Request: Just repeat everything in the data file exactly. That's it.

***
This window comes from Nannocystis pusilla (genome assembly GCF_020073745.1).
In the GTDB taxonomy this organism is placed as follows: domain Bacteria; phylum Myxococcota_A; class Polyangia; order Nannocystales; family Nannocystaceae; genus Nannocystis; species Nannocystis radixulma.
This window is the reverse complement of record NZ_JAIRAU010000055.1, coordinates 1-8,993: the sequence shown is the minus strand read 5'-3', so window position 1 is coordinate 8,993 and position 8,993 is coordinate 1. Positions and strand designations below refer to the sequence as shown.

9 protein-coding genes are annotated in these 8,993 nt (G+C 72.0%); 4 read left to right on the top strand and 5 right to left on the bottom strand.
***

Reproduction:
This window comes from Nannocystis pusilla (genome assembly GCF_020073745.1).
In the GTDB taxonomy this organism is placed as follows: domain Bacteria; phylum Myxococcota_A; class Polyangia; order Nannocystales; family Nannocystaceae; genus Nannocystis; species Nannocystis radixulma.
This window is the reverse complement of record NZ_JAIRAU010000055.1, coordinates 1-8,993: the sequence shown is the minus strand read 5'-3', so window position 1 is coordinate 8,993 and position 8,993 is coordinate 1. Positions and strand designations below refer to the sequence as shown.

9 protein-coding genes are annotated in these 8,993 nt (G+C 72.0%); 4 read left to right on the top strand and 5 right to left on the bottom strand.